This drawing of Snuggles started out with colored pencils. I thought that after drawing and filling in with them I could brush on water to blend them. This is what I do with colored pencils on the cloth dolls, only I use a textile medium to blend the colors into the fabric. It turns out that it doesn't work that way on paper. So I used really diluted acrylic paints to put a wash finish over the various areas to make the colors blend more. A lot of work to create what in the end sort of looks like a water color.

I need to repaint Snuggles. He is our gentleman cat. He is sweet, loving and extremely gentle. Unlike the other two, when he wants to get down, he just tries to get down, no claws, no danger of anyone getting hurt. He is really easy going, so I hate that he looks mean or mad whenever I paint him. I have yet to capture his sweet gentle nature.

I hope to have a new painting to share with everyone soon. Yesterday, for the first time in weeks, I actually picked up a paint brush and have started on the still life mentioned here. I added a piece of green silk for additional color and have made a good start on the painting. For all the time I have taken off due to other things going on in my life, it's felt good to paint again, and it wasn't nearly the struggle I expected it to be.

Monday, July 26, 2010

Pants Anyone?

This is Spooky, my number 1 cat. He especially likes to be in confined spaces and one of his favorites is any pant leg he can crawl down into. Jeans are better than anything, as they stay fairly stiff and don't collapse on him. Which means they don't get full of claw marks as he makes his way from the waist to the hem.

One prerequisite for him is that they must have been worn by either my husband or myself, clean clothes won't do. For this I am thankful.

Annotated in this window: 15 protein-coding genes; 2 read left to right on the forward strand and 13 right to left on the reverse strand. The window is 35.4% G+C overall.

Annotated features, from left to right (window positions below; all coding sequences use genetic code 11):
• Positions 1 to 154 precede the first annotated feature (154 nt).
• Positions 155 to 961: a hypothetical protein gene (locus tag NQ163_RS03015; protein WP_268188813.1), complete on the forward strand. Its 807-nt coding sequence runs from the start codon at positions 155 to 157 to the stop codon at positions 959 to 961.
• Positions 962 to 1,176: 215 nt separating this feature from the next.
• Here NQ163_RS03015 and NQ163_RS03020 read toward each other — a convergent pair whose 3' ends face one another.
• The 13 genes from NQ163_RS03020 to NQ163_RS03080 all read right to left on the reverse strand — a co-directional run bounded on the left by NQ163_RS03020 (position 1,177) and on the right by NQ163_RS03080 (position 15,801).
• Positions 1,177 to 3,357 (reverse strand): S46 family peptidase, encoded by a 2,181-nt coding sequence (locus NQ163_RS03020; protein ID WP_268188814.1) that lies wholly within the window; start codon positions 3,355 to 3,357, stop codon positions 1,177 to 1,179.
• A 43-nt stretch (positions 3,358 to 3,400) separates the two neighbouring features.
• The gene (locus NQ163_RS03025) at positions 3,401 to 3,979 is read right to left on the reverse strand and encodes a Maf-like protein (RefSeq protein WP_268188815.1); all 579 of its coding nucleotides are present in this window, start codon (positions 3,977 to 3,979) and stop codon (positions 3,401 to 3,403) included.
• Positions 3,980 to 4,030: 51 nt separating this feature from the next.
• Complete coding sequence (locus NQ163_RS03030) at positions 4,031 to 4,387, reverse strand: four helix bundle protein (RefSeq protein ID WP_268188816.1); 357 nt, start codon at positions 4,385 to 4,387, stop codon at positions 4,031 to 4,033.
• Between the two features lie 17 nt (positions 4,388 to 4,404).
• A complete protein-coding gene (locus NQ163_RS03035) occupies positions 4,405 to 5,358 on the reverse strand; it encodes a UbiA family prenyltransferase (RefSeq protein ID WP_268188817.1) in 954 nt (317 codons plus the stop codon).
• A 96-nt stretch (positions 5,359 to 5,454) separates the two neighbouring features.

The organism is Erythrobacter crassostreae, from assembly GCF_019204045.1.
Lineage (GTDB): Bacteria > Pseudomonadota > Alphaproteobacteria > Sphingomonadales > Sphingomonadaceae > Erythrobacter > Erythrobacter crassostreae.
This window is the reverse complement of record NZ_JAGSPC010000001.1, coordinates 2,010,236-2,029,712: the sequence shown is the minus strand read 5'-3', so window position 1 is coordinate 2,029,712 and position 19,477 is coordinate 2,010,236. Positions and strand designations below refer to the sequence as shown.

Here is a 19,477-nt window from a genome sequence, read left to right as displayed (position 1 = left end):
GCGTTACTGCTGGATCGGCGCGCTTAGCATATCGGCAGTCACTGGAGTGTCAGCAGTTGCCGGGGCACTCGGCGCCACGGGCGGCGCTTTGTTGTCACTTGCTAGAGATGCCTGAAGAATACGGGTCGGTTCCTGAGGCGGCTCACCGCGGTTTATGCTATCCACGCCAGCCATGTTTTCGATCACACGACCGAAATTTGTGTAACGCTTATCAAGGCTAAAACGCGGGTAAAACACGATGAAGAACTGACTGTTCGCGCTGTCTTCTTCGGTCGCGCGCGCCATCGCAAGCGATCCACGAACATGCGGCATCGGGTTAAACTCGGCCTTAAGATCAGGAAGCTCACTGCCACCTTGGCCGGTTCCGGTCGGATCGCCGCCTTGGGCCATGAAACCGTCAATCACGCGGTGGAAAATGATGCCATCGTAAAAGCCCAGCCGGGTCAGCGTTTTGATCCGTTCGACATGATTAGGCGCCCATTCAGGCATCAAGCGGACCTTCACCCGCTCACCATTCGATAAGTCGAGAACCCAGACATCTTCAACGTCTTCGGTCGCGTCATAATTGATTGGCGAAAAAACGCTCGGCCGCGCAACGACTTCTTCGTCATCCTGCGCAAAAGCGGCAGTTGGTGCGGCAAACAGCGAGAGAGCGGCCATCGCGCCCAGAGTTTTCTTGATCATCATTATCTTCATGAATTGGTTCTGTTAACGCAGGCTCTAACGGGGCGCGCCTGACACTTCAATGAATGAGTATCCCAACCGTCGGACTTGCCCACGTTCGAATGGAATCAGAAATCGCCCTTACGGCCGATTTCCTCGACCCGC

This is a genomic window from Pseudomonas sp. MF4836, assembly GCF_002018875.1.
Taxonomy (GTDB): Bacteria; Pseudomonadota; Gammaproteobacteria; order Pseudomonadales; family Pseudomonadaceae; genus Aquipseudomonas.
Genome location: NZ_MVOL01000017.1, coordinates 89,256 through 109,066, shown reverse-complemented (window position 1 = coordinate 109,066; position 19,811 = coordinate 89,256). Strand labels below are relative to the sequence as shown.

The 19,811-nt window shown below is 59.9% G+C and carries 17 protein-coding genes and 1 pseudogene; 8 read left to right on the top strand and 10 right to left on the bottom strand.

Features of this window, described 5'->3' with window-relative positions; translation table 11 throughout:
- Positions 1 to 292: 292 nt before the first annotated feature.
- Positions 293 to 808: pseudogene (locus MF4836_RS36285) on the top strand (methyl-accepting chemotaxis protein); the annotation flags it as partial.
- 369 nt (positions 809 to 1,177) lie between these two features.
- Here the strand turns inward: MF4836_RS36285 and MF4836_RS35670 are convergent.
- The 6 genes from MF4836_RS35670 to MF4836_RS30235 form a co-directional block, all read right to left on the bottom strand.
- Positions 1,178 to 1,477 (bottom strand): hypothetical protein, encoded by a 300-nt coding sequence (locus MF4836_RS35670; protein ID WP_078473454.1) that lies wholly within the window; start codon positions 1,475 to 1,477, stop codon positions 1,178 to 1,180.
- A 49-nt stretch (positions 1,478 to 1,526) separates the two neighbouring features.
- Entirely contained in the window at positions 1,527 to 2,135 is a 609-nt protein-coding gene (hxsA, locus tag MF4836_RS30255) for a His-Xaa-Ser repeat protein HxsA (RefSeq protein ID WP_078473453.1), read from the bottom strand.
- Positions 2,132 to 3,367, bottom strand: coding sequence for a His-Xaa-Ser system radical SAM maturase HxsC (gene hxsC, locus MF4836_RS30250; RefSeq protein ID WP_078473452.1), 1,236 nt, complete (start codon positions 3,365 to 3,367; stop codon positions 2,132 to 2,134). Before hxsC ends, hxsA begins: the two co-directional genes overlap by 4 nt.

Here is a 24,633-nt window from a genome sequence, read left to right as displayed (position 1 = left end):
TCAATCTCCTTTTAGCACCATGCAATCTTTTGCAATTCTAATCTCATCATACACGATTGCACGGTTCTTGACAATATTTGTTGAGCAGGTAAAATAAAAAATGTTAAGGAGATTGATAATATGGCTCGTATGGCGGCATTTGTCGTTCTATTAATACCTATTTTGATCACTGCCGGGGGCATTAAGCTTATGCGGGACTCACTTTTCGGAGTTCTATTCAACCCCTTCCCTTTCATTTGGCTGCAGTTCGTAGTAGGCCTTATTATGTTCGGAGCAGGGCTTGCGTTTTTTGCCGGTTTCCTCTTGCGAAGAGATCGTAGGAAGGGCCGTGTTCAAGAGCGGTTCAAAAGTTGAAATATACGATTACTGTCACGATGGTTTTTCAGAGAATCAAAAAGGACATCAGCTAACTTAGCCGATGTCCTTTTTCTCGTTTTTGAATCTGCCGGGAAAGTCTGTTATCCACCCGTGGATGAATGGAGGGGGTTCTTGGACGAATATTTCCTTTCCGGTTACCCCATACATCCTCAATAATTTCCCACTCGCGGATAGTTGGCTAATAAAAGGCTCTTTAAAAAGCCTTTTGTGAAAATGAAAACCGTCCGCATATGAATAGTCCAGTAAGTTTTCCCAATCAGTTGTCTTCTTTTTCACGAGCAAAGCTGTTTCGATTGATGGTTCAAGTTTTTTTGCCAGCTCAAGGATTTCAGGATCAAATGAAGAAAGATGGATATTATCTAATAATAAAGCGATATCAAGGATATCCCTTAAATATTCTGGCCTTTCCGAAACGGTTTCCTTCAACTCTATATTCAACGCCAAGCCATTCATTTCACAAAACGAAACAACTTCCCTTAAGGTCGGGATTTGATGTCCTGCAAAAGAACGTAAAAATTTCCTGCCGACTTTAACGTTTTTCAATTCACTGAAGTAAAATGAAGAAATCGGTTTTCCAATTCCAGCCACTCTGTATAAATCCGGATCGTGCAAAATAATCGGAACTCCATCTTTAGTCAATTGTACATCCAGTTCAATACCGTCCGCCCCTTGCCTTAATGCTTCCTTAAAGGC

Now this was much more fun to do when he was an only cat. He could crawl inside and take a nice long, restful, safe and snug nap. But with a younger brother and a much younger sister, I'm sure you can imagine what happens these days! One or both of them are all over the outside of the pants leg, chewing and kicking to beat the band until he has had enough and out he comes. So this game now gets played, only when the other two are otherwise distracted elsewhere in the house.

I have a lot of photos of Spooky inside things, you might remember Burka Kitty from earlier in the spring. The problem with a black cat who likes to hide inside things is that my poor photos come out blurry as the camera doesn't know what to focus on, and when I use a flash, you know what happens to the eyes - cat version of red eye - glowing green.

What I liked most about this painting was the hem on the jeans, I think I got that just right.

Monday, July 12, 2010

Bitsy and Mattie

Bitsy (left) and Mattie (right) are my sister-in-laws dogs. Bitsy has a crooked smile with teeth that could use doggie braces. She rules the roost in the house. Mattie is a tissue thief. You can't have a box of tissues where she can reach them or they will be all over the house. She will also steal them out of your hand so softly you don't even realize that she is doing it until it's shredded on the rug.

They were fun to paint, in part because they weren't completely black or completely white which was a nice change. Mattie was the easiest to paint, I loved doing her ears and trying to capture her inquisitive look. Of the two dogs, Mattie is the one who is friendlier with people. She would sit on my lap whereas Bitsy would mostly just bark at me anytime I moved.

I need to do more pet portraits, they are fun. My son has two dogs and would love a painting. Both of his dogs are pure white - just my luck! But before I do that, I really should paint Dessie, short for Destiny, the kitten I rescued last fall. I have been collecting paintable photographs of her for several months. She is grey, beige, black and white tiger tabby. Lots of colors to play with.